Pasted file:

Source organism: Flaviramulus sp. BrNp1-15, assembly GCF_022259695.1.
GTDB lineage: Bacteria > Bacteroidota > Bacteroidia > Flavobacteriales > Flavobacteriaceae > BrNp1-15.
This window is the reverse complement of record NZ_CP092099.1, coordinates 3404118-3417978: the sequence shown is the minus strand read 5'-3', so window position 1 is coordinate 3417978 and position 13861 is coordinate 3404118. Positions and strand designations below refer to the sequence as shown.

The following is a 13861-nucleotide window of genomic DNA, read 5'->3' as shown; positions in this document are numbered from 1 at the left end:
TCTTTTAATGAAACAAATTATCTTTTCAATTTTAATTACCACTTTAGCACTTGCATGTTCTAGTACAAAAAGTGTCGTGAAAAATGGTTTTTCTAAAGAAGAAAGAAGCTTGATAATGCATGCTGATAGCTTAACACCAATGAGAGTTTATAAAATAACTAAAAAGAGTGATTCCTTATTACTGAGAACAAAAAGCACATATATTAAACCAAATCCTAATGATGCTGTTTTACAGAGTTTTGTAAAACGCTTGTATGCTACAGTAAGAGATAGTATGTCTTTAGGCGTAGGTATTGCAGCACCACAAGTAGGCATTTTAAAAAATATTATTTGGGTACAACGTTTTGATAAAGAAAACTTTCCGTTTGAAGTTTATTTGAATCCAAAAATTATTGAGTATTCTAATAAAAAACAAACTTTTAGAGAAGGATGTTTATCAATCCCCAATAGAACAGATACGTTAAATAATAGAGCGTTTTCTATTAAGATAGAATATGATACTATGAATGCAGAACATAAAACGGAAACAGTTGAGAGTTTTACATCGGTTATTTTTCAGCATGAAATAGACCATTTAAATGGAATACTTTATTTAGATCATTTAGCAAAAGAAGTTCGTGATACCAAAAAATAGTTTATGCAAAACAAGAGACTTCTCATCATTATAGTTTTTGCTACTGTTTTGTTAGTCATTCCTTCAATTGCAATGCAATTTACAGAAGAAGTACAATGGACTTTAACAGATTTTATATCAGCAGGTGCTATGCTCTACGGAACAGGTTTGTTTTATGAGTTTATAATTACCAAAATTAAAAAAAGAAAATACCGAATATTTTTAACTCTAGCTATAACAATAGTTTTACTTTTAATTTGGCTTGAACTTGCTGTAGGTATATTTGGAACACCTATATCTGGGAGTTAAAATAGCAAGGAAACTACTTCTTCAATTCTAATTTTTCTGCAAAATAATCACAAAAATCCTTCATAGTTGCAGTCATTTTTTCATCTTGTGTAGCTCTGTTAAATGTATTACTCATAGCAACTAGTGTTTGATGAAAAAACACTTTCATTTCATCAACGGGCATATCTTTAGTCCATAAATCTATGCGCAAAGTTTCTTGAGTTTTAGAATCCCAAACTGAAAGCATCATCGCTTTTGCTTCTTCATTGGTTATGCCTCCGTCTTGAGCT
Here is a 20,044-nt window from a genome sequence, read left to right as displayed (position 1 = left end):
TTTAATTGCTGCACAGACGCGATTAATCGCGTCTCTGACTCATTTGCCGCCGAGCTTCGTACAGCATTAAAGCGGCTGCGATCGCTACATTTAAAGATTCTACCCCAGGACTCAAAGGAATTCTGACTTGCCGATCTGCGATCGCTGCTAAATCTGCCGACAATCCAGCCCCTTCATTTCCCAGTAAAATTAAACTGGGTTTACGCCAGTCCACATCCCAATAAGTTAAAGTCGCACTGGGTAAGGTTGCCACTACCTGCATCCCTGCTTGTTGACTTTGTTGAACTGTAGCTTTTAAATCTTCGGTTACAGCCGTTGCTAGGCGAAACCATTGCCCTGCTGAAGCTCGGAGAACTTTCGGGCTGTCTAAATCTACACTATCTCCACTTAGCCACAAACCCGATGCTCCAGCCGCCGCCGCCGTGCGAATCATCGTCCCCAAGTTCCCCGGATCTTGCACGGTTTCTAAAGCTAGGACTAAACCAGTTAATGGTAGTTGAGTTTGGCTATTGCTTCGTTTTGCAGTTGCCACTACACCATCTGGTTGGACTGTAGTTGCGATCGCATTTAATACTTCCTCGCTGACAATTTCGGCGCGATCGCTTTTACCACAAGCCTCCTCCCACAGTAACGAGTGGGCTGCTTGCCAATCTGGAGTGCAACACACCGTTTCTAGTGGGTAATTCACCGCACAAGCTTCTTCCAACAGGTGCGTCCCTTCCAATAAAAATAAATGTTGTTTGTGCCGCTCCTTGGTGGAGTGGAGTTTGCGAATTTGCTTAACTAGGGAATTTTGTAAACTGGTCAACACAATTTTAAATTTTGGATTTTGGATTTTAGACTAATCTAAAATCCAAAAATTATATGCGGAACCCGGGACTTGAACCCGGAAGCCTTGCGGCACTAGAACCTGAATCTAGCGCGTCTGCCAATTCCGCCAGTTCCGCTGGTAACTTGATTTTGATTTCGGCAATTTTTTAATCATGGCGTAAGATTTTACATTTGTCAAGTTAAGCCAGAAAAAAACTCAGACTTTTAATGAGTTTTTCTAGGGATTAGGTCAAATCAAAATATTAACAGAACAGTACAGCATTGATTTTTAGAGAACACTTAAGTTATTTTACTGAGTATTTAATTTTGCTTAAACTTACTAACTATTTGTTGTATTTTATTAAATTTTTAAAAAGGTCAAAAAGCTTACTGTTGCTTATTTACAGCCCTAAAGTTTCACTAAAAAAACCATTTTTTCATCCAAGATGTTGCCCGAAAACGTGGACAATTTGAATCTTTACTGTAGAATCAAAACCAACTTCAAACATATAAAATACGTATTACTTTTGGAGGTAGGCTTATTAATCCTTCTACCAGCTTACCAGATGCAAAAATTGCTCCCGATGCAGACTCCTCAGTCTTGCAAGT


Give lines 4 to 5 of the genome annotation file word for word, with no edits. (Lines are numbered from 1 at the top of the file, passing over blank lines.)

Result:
The following is a 13861-nucleotide window of genomic DNA, read 5'->3' as shown; positions in this document are numbered from 1 at the left end:
TCTTTTAATGAAACAAATTATCTTTTCAATTTTAATTACCACTTTAGCACTTGCATGTTCTAGTACAAAAAGTGTCGTGAAAAATGGTTTTTCTAAAGAAGAAAGAAGCTTGATAATGCATGCTGATAGCTTAACACCAATGAGAGTTTATAAAATAACTAAAAAGAGTGATTCCTTATTACTGAGAACAAAAAGCACATATATTAAACCAAATCCTAATGATGCTGTTTTACAGAGTTTTGTAAAACGCTTGTATGCTACAGTAAGAGATAGTATGTCTTTAGGCGTAGGTATTGCAGCACCACAAGTAGGCATTTTAAAAAATATTATTTGGGTACAACGTTTTGATAAAGAAAACTTTCCGTTTGAAGTTTATTTGAATCCAAAAATTATTGAGTATTCTAATAAAAAACAAACTTTTAGAGAAGGATGTTTATCAATCCCCAATAGAACAGATACGTTAAATAATAGAGCGTTTTCTATTAAGATAGAATATGATACTATGAATGCAGAACATAAAACGGAAACAGTTGAGAGTTTTACATCGGTTATTTTTCAGCATGAAATAGACCATTTAAATGGAATACTTTATTTAGATCATTTAGCAAAAGAAGTTCGTGATACCAAAAAATAGTTTATGCAAAACAAGAGACTTCTCATCATTATAGTTTTTGCTACTGTTTTGTTAGTCATTCCTTCAATTGCAATGCAATTTACAGAAGAAGTACAATGGACTTTAACAGATTTTATATCAGCAGGTGCTATGCTCTACGGAACAGGTTTGTTTTATGAGTTTATAATTACCAAAATTAAAAAAAGAAAATACCGAATATTTTTAACTCTAGCTATAACAATAGTTTTACTTTTAATTTGGCTTGAACTTGCTGTAGGTATATTTGGAACACCTATATCTGGGAGTTAAAATAGCAAGGAAACTACTTCTTCAATTCTAATTTTTCTGCAAAATAATCACAAAAATCCTTCATAGTTGCAGTCATTTTTTCATCTTGTGTAGCTCTGTTAAATGTATTACTCATAGCAACTAGTGTTTGATGAAAAAACACTTTCATTTCATCAACGGGCATATCTTTAGTCCATAAATCTATGCGCAAAGTTTCTTGAGTTTTAGAATCCCAAACTGAAAGCATCATCGCTTTTGCTTCTTCATTGGTTATGCCTCCGTCTTGAGCT